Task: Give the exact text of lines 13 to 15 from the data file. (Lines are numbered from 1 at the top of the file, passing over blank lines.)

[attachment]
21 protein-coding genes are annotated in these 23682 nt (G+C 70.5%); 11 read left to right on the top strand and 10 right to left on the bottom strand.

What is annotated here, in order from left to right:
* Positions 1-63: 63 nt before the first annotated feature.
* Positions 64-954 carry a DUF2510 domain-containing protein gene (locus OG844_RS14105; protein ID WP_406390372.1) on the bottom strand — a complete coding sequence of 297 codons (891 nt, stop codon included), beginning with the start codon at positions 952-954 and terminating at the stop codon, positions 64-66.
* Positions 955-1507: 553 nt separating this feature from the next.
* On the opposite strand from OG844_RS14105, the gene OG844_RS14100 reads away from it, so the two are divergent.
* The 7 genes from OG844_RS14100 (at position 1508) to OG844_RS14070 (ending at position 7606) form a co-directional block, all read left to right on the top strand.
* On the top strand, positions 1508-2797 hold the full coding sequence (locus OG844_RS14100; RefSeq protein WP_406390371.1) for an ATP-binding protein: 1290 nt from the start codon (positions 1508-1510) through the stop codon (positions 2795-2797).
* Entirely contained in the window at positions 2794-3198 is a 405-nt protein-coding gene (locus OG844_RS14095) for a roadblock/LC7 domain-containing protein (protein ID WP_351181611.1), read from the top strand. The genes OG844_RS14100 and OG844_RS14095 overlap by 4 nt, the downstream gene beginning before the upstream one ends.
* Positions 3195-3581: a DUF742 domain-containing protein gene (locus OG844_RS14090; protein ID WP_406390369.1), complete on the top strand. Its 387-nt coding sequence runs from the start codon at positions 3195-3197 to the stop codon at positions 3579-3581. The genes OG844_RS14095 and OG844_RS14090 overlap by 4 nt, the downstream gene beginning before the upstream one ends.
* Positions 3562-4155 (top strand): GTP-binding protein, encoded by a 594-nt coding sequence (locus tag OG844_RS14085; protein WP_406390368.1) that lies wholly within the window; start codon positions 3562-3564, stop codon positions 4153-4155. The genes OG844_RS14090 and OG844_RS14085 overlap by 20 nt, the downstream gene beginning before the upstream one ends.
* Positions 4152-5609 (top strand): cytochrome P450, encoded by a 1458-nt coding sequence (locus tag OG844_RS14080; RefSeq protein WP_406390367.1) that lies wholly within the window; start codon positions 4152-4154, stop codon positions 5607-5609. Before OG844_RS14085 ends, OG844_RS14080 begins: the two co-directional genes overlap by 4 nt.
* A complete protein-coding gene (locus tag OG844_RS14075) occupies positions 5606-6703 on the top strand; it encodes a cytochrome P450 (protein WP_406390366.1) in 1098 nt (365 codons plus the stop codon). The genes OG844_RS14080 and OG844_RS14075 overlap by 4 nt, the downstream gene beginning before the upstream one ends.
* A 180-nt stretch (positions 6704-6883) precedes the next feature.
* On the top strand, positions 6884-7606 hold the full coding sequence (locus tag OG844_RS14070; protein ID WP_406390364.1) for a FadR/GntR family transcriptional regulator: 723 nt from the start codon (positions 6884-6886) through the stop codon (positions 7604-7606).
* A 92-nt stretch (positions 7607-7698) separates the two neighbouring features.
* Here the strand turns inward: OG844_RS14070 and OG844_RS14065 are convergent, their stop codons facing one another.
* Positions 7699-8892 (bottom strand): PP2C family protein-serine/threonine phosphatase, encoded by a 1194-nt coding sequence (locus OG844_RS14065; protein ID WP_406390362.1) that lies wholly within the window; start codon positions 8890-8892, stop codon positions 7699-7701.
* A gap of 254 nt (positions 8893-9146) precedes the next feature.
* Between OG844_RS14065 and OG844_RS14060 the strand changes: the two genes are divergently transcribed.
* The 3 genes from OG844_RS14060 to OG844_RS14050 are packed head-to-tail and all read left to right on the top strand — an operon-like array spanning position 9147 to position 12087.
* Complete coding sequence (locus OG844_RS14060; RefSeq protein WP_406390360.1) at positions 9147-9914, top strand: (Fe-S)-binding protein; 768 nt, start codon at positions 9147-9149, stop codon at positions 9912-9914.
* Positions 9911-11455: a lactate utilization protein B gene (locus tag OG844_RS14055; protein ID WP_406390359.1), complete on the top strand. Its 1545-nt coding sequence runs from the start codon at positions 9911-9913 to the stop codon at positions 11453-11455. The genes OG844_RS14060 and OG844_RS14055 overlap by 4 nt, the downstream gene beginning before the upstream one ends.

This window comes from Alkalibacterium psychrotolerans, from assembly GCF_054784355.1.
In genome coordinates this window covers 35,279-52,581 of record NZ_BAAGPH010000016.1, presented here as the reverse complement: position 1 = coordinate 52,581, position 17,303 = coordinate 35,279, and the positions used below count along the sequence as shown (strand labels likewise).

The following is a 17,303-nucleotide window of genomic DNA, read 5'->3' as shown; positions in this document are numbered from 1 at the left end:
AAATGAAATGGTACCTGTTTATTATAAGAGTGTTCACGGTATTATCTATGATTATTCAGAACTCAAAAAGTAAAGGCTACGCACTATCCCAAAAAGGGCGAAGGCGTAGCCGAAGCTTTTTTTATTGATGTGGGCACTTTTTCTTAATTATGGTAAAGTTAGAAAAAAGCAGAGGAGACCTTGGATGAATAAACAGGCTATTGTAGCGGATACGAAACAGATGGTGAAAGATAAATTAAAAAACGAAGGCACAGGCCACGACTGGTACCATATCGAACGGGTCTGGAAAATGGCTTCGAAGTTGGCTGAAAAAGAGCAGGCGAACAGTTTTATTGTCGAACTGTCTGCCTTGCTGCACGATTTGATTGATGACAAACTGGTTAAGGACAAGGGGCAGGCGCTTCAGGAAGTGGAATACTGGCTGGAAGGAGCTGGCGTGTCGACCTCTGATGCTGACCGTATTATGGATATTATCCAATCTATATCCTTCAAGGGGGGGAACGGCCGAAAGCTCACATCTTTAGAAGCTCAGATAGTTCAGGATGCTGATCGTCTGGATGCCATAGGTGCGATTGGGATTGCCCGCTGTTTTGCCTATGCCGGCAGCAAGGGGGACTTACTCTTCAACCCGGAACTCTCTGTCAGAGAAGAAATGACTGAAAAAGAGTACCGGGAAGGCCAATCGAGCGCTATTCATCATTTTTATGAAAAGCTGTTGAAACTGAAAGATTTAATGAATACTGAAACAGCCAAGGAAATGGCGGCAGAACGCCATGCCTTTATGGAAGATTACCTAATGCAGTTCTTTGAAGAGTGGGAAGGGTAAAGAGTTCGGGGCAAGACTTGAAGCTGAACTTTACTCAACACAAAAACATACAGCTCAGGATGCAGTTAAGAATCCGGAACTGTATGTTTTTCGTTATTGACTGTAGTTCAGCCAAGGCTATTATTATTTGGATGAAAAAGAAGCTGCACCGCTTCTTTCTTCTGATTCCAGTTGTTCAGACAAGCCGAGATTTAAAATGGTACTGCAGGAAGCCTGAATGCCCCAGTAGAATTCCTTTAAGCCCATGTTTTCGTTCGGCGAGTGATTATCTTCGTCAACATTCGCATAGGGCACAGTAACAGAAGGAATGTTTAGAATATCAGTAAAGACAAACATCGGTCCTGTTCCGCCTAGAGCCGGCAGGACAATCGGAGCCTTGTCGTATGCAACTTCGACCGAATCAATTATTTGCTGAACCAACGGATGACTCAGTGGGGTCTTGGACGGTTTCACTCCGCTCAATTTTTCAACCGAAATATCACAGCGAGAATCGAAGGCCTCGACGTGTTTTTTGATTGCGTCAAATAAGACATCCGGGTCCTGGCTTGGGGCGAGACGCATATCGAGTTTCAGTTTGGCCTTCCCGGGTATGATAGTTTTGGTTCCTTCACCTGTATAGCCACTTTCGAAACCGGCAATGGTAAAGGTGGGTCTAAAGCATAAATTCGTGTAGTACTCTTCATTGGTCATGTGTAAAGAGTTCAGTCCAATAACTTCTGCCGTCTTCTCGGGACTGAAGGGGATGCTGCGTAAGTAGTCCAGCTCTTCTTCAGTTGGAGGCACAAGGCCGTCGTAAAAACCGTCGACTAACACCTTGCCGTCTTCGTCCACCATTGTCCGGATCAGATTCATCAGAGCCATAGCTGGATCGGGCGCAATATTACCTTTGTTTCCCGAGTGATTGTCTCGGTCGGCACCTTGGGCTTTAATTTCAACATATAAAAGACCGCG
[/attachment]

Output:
* A complete protein-coding gene (locus tag OG844_RS14075) occupies positions 5606-6703 on the top strand; it encodes a cytochrome P450 (protein WP_406390366.1) in 1098 nt (365 codons plus the stop codon). The genes OG844_RS14080 and OG844_RS14075 overlap by 4 nt, the downstream gene beginning before the upstream one ends.
* A 180-nt stretch (positions 6704-6883) precedes the next feature.
* On the top strand, positions 6884-7606 hold the full coding sequence (locus tag OG844_RS14070; protein ID WP_406390364.1) for a FadR/GntR family transcriptional regulator: 723 nt from the start codon (positions 6884-6886) through the stop codon (positions 7604-7606).